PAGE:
Types of Dry White Wines: What You Need to Know


Has anyone stopped and realized how truly bizarre it is that we use the word dry to describe a liquid? Because that is something, we think about all of the time. Who the heck came up with that idea anyhow? In any case, the word is confusing, and its meaning is equally as confusing. 

Dry is often a word that is used when describing wine. Grapes such as the Semillon cause the dry taste that some describe feeling in their mouth. However, they're doing it all wrong! t A dry wine has no residual sugar. So let's talk about the wines that are dry and learn more about them so you can give these delicious wines a try and so your wine lover heart knows which are the best wines

What Is Dry Wine?

Dry white wine is an easy way to add a zesty flavor to the blandest of dishes. Its high acidity and citrus fruit flavors, such as nectarines,  make it perfect to sip on all year round! The true meaning of the term "dry wine" is concentrated on the structure of the wine from the winemaking process. Dry wines have little to no residual sugar. This means that dry wines are usually not sweet wines. That doesn't imply these wines can't have a bit of sweetness. Other elements in the composition of wine, like tannins and alcohol levels, affect the overall flavor profile of the wine.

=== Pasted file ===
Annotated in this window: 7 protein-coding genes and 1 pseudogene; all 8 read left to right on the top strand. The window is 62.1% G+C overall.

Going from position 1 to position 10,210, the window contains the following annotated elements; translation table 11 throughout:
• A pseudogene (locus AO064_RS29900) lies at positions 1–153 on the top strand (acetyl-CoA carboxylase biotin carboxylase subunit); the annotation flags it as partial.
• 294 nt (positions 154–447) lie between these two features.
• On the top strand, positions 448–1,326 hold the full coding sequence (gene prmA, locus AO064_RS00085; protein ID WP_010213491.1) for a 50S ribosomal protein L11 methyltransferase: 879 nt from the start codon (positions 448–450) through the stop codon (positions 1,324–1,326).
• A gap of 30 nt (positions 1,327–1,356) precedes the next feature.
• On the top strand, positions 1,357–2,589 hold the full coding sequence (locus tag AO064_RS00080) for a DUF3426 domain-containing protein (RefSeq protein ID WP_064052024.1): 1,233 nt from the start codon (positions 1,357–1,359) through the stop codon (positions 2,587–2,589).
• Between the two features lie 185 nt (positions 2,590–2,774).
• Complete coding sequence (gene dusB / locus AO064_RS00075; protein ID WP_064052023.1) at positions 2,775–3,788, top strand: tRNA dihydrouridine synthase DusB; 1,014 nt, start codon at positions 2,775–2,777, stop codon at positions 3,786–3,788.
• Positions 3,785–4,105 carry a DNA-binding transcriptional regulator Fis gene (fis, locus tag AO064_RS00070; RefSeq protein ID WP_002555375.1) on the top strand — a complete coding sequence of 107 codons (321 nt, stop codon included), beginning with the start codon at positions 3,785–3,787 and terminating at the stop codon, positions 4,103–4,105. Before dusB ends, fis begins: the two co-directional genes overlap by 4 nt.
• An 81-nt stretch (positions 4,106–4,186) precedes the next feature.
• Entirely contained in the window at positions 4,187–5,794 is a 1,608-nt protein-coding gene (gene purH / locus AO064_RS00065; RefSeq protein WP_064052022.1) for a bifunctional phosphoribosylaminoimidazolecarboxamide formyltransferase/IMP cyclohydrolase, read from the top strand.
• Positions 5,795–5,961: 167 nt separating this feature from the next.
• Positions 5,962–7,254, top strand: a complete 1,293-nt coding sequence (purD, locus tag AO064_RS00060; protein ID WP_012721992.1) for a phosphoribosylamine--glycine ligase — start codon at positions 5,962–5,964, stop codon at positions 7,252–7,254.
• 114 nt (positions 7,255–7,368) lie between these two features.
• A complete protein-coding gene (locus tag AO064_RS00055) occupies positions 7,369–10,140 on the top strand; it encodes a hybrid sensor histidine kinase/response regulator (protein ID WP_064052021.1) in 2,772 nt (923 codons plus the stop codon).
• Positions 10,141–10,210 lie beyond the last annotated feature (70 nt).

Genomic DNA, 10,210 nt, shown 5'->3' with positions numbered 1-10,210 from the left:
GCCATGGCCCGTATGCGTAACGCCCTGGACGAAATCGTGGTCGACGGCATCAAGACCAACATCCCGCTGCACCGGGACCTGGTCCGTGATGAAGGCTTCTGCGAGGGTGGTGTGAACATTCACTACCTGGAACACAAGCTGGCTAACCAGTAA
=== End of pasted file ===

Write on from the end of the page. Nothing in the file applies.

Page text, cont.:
When winemakers create their wines, grape juice undergoes a fermentation method where yeasts consume the naturally present sugars in the grape juice. Doing so produces carbon dioxide, which consequently creates alcohol. On the other hand, to make sweet varieties of wine, winemakers will prevent the yeast from consuming all of the sugar and end the fermentation process early. Therefore, these wines will have more residual sugars left and will be sweeter wine varieties. The different ways these wines produce create different flavors such as the oaky taste you get or a grapefruit taste on your tongue. The oaky flavor usually is due to the wine coming from oak barrels.

Because dry wines allow the entire fermentation process to complete, they often have high alcohol content. However, just because a wine has high alcohol content does not mean the wine is dry. On the contrary, many sweet dessert wines are high in alcohol and incredibly sweet because of their residual sugar. Dessert wines have a different process than most wines. In France, a process called "tardives" which means late harvest, is used to create dessert wines where the white grapes, such as riesling, are allowed to hang on the vine until they start to dehydrate. This process is similar to